I just started Hugh Howey’s Sand. His books are phenomenal. As is his style, Sand was released in several parts over the last month, and the omnibus releases this week I believe. Perfect timing for me. I highly recommend any of his books to everyone.

Who designed your book cover/s?
My son and I did the cover for Saint Monolith. I bring the creative conceptual ideas, and he helps me with some of the more technical aspects of creating them. He’s a great graphic artist and very good with image software. The Hegemonian cover I did myself. I wanted it to have that feel of a very old worn book, and I think it worked and I’m really proud of how it came out. I think my covers and my titles are very unique, and that’s intentional. When you look through amazon at all the books, there are a lot of similarities among them. I think my covers jump out as something a little different than the rest. That’s a trend I want to continue with all my books.

How successful has your quest for reviews been so far?


Well, I have to say I’ve never really gone on that quest. There were a few people I asked early on, including your wonderful self, but it’s even less of a focus for me today. It comes right back to that thing of am I a writer, or a bookseller? Authors go on a quest because they think somehow collecting a certain number of reviews makes the book sell more copies. I suppose maybe that’s true. But that doesn’t interest me and I don’t want to build my career that way. I want to write a great book that makes people tell their friends about it, and makes them want to read more of my books. I don’t want my job to be to collect reviews. I want my books to succeed because they were good, not because they had 1000 reviews. I understand why the whole review count is important to some, but it just isn’t to me.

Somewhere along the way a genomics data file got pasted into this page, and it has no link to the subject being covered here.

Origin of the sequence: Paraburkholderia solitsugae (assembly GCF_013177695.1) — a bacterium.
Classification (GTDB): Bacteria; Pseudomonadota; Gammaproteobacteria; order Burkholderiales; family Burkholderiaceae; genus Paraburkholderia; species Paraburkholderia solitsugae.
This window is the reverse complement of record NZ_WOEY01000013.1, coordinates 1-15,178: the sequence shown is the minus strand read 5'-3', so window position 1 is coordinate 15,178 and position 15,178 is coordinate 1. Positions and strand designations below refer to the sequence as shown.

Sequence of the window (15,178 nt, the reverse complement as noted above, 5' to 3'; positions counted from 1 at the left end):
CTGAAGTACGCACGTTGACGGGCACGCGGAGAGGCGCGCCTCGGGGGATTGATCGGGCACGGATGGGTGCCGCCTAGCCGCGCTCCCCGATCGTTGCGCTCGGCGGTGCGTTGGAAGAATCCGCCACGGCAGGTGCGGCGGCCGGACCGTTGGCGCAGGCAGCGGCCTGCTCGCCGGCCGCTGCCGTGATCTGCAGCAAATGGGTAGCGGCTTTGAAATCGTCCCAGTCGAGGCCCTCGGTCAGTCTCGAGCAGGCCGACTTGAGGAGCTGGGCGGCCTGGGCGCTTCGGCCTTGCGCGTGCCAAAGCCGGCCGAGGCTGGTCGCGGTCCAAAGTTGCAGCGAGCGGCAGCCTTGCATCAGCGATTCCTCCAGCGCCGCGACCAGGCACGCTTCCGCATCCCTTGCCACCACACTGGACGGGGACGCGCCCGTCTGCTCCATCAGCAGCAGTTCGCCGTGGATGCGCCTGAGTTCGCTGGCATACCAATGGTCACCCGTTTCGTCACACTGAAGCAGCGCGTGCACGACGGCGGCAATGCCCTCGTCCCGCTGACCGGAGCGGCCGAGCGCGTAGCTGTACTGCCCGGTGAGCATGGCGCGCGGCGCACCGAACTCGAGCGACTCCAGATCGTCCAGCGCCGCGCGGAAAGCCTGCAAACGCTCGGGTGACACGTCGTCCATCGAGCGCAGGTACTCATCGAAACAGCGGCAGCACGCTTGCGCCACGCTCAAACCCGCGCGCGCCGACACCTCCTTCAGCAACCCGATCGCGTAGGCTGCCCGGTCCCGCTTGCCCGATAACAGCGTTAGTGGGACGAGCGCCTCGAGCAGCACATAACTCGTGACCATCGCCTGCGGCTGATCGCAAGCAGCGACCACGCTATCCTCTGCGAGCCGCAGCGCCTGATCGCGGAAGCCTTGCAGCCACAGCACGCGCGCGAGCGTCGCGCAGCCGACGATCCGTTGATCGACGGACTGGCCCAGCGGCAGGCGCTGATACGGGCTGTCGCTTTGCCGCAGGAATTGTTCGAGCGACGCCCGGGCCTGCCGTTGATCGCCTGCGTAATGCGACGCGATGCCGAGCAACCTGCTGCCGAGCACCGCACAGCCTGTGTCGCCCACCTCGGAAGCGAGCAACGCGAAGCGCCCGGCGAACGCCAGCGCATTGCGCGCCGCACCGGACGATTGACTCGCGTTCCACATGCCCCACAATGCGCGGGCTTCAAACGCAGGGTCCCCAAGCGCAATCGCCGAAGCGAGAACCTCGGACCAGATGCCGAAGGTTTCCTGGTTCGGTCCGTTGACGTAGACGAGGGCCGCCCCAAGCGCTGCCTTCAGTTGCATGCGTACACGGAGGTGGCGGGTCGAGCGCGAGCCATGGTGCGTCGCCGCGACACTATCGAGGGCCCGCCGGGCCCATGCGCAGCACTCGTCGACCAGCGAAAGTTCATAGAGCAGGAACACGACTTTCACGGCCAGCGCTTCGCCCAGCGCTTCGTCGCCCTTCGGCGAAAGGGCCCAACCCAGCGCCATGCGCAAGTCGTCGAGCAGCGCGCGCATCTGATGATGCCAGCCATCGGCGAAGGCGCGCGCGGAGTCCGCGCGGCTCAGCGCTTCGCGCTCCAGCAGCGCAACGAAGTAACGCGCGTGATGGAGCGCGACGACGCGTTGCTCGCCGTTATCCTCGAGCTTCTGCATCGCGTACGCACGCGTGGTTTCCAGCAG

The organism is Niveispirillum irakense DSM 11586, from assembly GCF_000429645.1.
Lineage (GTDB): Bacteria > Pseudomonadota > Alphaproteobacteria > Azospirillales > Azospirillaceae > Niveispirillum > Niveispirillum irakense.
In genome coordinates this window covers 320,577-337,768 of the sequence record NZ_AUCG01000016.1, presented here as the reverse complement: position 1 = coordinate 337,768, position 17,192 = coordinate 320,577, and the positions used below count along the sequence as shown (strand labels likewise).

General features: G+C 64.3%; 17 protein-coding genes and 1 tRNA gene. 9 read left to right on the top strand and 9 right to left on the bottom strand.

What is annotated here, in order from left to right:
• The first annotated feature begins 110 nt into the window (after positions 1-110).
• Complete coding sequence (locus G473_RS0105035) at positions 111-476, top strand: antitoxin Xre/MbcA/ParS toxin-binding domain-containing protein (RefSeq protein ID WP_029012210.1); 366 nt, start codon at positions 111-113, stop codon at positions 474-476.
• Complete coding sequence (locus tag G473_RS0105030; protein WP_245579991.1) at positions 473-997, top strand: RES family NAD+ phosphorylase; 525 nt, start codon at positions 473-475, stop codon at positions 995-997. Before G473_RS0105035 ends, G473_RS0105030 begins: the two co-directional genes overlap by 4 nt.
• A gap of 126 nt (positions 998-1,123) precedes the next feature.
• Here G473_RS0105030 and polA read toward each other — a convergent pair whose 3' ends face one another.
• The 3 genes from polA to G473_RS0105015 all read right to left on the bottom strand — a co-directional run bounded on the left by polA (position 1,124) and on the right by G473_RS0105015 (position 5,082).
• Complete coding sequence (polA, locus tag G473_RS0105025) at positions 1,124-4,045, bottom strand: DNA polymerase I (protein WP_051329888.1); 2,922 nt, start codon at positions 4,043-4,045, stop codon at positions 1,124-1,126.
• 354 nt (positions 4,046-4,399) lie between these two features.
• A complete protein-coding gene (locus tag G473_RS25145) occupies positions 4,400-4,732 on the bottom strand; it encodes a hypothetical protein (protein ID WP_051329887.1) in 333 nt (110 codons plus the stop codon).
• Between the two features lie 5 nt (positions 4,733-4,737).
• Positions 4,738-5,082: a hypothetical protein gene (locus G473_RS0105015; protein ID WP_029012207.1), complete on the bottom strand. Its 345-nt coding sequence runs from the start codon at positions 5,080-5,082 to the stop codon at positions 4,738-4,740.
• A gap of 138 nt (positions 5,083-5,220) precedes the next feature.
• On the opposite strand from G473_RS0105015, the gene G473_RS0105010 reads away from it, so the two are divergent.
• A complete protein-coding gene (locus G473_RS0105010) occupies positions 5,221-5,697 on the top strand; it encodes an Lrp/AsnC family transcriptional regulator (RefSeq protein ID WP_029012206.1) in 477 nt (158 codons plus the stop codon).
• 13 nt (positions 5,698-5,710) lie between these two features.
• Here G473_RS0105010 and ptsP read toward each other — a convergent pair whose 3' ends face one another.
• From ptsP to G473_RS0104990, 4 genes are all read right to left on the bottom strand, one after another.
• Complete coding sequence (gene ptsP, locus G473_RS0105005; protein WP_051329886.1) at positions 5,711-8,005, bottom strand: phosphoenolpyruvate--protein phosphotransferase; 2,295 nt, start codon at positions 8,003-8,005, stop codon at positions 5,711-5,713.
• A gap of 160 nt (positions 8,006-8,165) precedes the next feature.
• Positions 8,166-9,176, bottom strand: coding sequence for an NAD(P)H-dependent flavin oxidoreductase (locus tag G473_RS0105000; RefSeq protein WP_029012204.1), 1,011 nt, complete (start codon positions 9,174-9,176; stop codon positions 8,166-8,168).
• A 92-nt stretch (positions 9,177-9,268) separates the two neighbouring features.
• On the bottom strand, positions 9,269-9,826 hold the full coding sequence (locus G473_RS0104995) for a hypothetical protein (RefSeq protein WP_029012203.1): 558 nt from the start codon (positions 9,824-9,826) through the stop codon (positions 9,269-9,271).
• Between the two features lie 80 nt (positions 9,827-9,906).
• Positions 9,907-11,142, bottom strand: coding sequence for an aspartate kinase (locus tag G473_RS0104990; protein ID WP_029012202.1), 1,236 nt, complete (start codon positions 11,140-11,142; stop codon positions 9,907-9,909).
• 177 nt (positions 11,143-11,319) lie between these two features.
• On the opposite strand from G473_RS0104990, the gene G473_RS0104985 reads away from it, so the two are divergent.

What are your thoughts on good/bad reviews?
Good reviews certainly make me happy, and so far I’ve been lucky that’s the type I’ve gotten. Both good and bad reviews are something to be learned from. Authors should listen to readers, learn from them, and try to accommodate them. After all, writing is one thing, and can be done solely for the author’s taste. But publishing publicly is all about the readers.

Do you have a trailer or do you intend to create one for your own book/s?
I do make trailers for my books. Saint Monolith has one at www.SaintMonolith.com. We are making one for Hegemonian right now, and it will be seen at www.Hegemonian.com. There are also preview chapters from the book there so people can get a feel for what its about.